This is another thing to consider while traveling. Try not to eat much on the plane if at all. If it is a long flight consider having a good meal before you leave and eating a small snack on the plane. Our digestive system slows down when we are flying and that can make you feel sluggish when you arrive and cause more jetlag symptoms too. Also eating a big meal too close to when you want to fall asleep will impact your night. Try to shoot for no food at least 2 hours before you want to sleep.


Pick A Quiet Room:


Some parts of the hotel can be quieter than others. For a good night’s sleep, try requesting a room on a higher floor, away from the elevators. This should help block out street noise and foot traffic. And don’t forget to put out the “Do Not Disturb” sign!


Stick to your Bedtime Routine:


The excitement of travel can leave your mind buzzing when it’s time to go to sleep. Now that you’ve created your bedtime routine, it is important to stick to it as closely as you possibly can while you travel. Your body and brain are deeply in tune with this cuing system, so it will help calm down and signal the body that nighttime sleep is near.


Jet lag:


Select a flight that allows early evening arrival and stay up until 10 PM or 11 PM local time. If you must sleep during the day, take a short nap in the early afternoon, but no longer than one sleep cycle. (90 minutes) Set an alarm to be sure not to oversleep.


Upon boarding the plane, change your watch to the destination time zone.


Avoid any heavy exercise close to bedtime when you arrive.


Try to get outside in the sunlight whenever possible but preferably at the noon hour when the sun is strongest. Daylight is a powerful stimulant for regulating the biological clock.


At least two hours before your bedtime, close down the black-out blinds, and block out as many light sources as you can. Avoid watching screens at least one hour before bed. You could also travel with a blue-light-blocking light bulb to swap out when you arrive.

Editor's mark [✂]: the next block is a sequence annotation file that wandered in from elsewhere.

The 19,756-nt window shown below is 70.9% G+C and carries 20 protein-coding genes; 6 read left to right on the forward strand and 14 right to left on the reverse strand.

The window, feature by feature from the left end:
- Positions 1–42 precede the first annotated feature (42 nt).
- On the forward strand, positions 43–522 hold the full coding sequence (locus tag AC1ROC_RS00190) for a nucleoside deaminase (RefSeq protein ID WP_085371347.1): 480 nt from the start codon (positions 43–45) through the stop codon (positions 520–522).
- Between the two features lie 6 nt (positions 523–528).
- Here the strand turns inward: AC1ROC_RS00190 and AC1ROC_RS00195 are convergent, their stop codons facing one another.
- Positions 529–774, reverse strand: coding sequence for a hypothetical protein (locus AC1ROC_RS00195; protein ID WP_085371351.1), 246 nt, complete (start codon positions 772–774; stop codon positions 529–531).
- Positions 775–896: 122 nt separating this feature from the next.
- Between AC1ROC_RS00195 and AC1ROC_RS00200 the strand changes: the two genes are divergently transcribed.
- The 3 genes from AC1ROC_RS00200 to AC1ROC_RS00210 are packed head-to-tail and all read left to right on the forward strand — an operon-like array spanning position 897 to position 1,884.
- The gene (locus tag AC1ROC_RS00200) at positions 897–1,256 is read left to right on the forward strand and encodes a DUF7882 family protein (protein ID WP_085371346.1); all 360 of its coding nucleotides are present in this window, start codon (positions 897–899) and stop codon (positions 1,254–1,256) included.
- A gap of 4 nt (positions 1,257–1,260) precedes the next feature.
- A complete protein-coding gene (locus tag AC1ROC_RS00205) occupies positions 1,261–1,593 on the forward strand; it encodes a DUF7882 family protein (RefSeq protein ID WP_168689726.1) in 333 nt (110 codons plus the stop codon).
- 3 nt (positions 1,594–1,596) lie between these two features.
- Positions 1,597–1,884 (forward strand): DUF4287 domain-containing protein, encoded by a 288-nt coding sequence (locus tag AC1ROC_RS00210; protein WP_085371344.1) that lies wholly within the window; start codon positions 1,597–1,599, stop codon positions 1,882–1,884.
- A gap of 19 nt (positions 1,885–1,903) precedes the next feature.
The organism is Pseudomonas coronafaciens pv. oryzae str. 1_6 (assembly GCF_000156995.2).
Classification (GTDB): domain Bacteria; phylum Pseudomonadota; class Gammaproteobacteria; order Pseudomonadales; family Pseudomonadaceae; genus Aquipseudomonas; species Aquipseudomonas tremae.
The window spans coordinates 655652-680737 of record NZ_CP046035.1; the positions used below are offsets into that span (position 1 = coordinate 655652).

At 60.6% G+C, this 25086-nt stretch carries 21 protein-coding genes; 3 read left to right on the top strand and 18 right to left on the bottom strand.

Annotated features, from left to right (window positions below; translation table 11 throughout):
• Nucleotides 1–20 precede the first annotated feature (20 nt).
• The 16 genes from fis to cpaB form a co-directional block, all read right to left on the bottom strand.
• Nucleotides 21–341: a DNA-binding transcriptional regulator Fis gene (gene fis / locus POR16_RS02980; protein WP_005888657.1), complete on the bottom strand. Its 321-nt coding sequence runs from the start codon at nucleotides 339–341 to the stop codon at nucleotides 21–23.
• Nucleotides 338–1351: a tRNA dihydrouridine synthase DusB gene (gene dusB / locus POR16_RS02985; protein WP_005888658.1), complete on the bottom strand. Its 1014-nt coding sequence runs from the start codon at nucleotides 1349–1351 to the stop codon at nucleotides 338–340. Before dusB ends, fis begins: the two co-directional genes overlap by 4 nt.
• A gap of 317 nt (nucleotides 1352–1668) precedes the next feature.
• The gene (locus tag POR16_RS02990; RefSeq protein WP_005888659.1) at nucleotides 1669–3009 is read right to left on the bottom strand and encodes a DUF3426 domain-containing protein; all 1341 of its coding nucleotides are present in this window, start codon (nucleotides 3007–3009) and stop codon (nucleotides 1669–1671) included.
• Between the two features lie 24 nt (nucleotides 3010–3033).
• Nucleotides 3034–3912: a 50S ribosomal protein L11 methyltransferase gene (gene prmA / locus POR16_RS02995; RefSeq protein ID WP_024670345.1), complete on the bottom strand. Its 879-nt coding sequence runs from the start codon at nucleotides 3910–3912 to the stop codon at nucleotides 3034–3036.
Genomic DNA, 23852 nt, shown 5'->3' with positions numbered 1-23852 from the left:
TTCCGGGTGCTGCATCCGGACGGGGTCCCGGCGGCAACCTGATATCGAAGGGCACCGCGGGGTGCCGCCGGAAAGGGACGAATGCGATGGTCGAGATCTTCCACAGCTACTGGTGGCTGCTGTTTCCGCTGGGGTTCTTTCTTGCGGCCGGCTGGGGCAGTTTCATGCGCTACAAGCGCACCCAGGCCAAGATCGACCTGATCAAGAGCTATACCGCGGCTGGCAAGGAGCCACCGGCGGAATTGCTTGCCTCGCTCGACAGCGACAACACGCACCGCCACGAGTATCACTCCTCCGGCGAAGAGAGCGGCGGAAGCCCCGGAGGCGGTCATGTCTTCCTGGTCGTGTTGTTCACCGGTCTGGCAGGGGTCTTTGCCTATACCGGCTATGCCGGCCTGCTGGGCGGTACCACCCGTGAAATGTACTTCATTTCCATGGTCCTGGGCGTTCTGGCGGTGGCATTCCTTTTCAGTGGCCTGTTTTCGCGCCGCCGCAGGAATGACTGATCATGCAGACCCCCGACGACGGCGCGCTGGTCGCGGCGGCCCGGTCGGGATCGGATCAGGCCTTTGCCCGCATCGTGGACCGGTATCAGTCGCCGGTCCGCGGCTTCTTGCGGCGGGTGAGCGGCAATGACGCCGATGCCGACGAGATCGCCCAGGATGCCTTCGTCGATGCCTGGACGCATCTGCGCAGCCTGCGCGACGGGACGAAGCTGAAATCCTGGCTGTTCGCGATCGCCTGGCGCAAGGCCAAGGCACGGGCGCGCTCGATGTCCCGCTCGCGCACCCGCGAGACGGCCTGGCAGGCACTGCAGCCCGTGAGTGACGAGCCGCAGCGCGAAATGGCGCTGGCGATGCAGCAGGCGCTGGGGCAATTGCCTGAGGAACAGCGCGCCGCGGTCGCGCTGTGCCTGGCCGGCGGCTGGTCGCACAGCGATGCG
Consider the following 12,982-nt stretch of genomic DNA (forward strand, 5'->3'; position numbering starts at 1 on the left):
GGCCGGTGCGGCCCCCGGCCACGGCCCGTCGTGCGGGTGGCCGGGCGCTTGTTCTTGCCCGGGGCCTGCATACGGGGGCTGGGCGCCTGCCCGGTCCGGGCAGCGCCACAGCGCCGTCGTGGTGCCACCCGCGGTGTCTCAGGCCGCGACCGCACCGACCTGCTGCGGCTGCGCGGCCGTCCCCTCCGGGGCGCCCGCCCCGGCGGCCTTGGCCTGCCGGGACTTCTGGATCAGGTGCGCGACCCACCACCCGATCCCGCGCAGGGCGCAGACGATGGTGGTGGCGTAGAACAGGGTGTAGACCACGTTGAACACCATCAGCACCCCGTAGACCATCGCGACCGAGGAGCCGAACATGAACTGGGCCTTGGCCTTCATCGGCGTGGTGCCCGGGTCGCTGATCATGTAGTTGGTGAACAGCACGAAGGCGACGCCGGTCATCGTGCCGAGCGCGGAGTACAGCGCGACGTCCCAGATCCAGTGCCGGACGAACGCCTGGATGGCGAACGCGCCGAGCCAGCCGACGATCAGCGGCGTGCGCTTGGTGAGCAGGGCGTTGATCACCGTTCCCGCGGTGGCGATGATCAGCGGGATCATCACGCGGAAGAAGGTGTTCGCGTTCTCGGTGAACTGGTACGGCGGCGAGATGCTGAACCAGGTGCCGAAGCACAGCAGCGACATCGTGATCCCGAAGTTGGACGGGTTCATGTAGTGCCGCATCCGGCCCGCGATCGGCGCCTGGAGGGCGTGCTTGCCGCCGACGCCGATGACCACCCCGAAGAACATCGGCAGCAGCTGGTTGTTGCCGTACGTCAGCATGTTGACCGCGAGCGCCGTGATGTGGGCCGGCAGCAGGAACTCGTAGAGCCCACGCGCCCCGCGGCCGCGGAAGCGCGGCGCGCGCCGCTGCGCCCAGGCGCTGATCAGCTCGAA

Bring elements or objects from home like a picture of the family, favorite pillow, blanket or even a coffee mug to ease the feeling of being in a new environment. Melatonin:


Melatonin or an over-the-counter sleep aide can be helpful for the first night or two upon arrival or return, especially if you feel yourself also getting stressed out about potential sleep disruptions.


Naps:


Short naps during the day can be helpful in paying back some of the sleep debt acquired for the travel day, or poor sleep at night. Try to keep these naps in the early afternoon so they don’t impact the sleep pressure needed before bed. It’s also wise to keep them to about 30 minutes. This will rejuvenate you, but won’t let you slide into a deep sleep, which will actually make you feel worse if you wake up during it. Be Patient:

Final Thoughts:


Even if you do all of the above, any way you slice it, travel and jet lag will affect us all. The best thing to do is to try to stay calm. Stressing about your sleep will just make it worse, so trust that your body is doing everything it possibly can to work with you and get you on track as soon as possible.


It usually takes 3 to 5 days for our body clocks to come around. That is because it can take up to a day for each time zone crossed to adjust to the local time.


Traveling several time zones to the east causes worse jet lag than flying the same number of time zones west, and although the precise mechanism isn’t known, it probably reflects the greater difficulty of advancing rather than delaying the body’s internal clock.


Just remember that a few nights of poor sleep is not the end of the world, and you’ll find that you do just fine during your days and are still able to enjoy your trip.


Follow me on Facebook, Instagram, LinkedIn, and visit my website for more info! Read more from Shannon!

 

Shannon M. Glenn, Executive Contributor Brainz Magazine

Shannon Glenn is the owner and founder of Sleep Well Sleep Specialists and is a Certified Pediatric and Adult Sleep Specialist. Shannon started Sleep Well in 2011 and has been dedicated to helping adults and children develop healthy sleep habits. She has B.A. in Psychology, attended a sleep education program as well as continued sleep education. She has privately worked with thousands of families guiding them on their path to better sleep. Shannon has a team of highly educated and talented sleep specialists working with her. Shannon believes that everyone deserves to sleep well!